A few weeks ago Politico, an online magazine about things political, published an article called “What Trump Showed Us About America.” Only the opening five paragraphs were written by staff. For the rest of it they asked a question of 35 people. They didn’t ask me, and I think they missed something big, so I’m volunteering my answer.
The opening paragraph states the goal and the question:
The world has spent the past four years obsessing over President Donald Trump: his biography, his ideology, his speech, his tweets, his moods, his health, his hair. But what did the Trump era teach us about ourselves, and the country he was elected to lead?
Of the 35 respondents, perhaps five of them would be considered “conservative voices” while the rest would be neutral or liberal or left leaning. That fits with Politico, and I have no issue with their stance on politics.
They do have some good writers, and although I am generally conservative I actually want to know what everyone is saying, and why. So I read articles on The Atlantic, Politico and The New York Times, knowing I’ll get an opinion that is more likely liberal than conservative but is well presented.
35 Different Answers
Even though the question was not about President Trump, a few writers couldn’t resist an opportunity to comment on the person. But generally everyone answered the question asked. Based on their answers, we’ve learned a lot — and not much.
The first response in the article is from a professor and author. She is admittedly a member of the cultural elite, which is not a pejorative term but sounds like it should be. The takeaway statement pulled from her answer is: “The cultural elite are inexcusably unaware of the challenges and perspectives of many others in this country.” And she’s right.
A Columbia law professor implies we were saved from Trump becoming a dictator because “Internalized constitutional norms matter more than any external checks.”
Internalized constitutional norms? Could it be that this fellow is on the right track and doesn’t even know it?
But I loved and hated the next answer, this from a tech writer: “In the digital marketplace of ideas, where most of us now get our news, falsehoods go viral while facts go begging. An extensive MIT study of Twitter posts, published in Science in 2018, found that fake or otherwise misleading news stories are 70 percent more likely to be retweeted than truthful ones.” Golly.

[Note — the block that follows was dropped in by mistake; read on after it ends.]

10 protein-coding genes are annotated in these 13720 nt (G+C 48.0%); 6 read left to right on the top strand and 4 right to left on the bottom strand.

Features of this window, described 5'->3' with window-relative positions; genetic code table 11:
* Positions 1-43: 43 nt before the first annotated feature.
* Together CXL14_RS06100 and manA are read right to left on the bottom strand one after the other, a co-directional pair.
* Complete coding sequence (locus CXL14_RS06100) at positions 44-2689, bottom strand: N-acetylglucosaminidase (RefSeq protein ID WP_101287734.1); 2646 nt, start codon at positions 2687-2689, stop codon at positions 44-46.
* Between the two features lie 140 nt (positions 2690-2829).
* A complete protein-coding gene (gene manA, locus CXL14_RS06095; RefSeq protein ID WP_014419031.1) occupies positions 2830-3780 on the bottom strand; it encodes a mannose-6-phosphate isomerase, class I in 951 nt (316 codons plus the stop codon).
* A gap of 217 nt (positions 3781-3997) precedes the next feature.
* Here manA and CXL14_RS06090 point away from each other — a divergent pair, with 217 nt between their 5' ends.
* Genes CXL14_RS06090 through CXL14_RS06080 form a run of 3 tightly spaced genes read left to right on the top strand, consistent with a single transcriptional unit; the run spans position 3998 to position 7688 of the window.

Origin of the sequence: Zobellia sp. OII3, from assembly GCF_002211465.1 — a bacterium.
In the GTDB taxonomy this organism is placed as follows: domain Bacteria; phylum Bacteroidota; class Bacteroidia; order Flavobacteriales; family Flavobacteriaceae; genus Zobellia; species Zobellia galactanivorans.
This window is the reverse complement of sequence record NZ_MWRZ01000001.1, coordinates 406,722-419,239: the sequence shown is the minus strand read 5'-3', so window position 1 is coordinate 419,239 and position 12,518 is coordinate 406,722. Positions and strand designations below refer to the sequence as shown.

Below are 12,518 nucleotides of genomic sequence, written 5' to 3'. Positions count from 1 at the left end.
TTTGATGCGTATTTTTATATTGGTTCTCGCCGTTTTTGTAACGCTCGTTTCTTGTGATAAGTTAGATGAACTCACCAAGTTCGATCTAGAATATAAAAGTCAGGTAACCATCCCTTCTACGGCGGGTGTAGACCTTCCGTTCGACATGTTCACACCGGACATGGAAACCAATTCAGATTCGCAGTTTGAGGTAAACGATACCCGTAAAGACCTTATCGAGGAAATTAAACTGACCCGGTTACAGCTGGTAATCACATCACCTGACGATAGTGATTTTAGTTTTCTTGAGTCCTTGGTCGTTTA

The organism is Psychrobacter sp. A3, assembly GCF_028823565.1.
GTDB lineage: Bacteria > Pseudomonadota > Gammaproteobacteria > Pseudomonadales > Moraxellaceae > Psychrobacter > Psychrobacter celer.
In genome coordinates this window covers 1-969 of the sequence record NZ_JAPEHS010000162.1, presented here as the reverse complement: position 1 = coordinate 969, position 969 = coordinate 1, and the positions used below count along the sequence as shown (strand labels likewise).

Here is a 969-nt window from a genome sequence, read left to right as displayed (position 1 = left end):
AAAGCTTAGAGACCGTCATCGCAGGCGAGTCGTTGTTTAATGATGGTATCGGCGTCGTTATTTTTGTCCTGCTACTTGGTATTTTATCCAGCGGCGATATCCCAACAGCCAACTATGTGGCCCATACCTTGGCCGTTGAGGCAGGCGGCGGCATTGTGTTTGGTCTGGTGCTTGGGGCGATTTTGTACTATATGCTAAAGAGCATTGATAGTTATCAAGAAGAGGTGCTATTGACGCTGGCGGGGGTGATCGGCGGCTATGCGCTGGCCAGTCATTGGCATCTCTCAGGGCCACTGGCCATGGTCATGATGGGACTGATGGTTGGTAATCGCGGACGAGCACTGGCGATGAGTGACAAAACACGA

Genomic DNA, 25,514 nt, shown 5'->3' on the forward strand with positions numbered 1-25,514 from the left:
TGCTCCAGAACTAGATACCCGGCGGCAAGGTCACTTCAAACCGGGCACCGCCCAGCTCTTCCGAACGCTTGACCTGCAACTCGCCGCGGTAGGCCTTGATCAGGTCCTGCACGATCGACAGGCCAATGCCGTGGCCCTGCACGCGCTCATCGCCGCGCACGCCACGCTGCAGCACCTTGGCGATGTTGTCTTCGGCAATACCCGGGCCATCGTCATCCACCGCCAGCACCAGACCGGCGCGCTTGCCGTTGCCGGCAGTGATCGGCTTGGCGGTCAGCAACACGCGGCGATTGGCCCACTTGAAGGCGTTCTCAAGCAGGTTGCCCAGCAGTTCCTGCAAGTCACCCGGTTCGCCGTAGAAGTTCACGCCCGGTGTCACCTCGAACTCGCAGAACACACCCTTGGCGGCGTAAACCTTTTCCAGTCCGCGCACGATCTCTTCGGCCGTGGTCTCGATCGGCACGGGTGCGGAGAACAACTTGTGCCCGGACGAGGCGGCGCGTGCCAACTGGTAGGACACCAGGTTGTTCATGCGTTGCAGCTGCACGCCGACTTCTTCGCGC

The Elephant in the Answers
Rather than go through the whole article, let me just say that many of the answers were thoughtful and thought provoking. But most of the answers reminded me of the old story about an elephant and five blind men.
The blind men were supposed to describe the elephant. One said an elephant must be like a tree. He had grabbed a leg. Another, who had hold of the tail, said an elephant was like a rope. And so it went, with each man describing only what he felt.
So it was that one writer who really dislikes Trump cannot understand why so many people do like him, and concluded that he doesn’t understand America at all. An immigrant said we’re biased against all immigrants. A fellow who is an expert in culture said we’ve learned that the cultural generation gap is widening.
Several people wrote about democracy and how we need to embrace it more, lest it slip away or just plain die in America.
All of these may well be legitimate concerns and accurate assessments, but not a single one of them mentioned what I saw over and over in the last four years, and even before then.
The Missing Ingredient
What I learned about America is that it is less and less a country of morality. If that trend continues, the America we know will die or be overthrown.
George Washington, along with other founding fathers, noted that democracy could quickly become anarchy unless the American people had a strong moral grounding. He saw religion as the source of morality. He cautioned that we should not “expect that National morality can prevail in exclusion of religious principle.”
John Adams wrote, “Our Constitution was made only for a moral and religious people. It is wholly inadequate to the government of any other.”
Where was the morality in America the last four years? Too many people I know have embraced conservatism and called it morality. Or have embraced a form of socialism and called that morality. Both are incorrect. Morality stands alone on a foundation of religion, never on a foundation of politics.
Why did not one single person out of 35 write that answer? I can’t be the only one who has noticed the decline of religion and the consequent decline in morality.
How To Get It Back
The sad truth is that many people do not want the kind of morality Washington and Adams spoke of to be as prevalent as it once was in America. Others look back longingly for it.
Morality is making a distinction between right and wrong. When it comes to actions we call that good and evil. All of that implies that there must somewhere be a standard that helps us know which is which.
Most people, whether they are religious or not, get their morality from holy books, including the Bible. Don’t lie, don’t steal, don’t murder. Those fall into the evil category. Be kind, be patient, feed the hungry, love your enemy. Those fall into the good category.
We all know these things, and morality will come back to America, to politics, to business, to reporting, when we begin to apply them ourselves.
Morality cannot be legislated, but it can be taught. It cannot be forced, but it can be grown. All we need for morality to come back is for every one of us to practice it. Then morality will spread and flourish, and our democratic republic will work again.
Whether you are a conservative or a liberal, if you want America to be great then help America be moral. Do good. It makes a difference.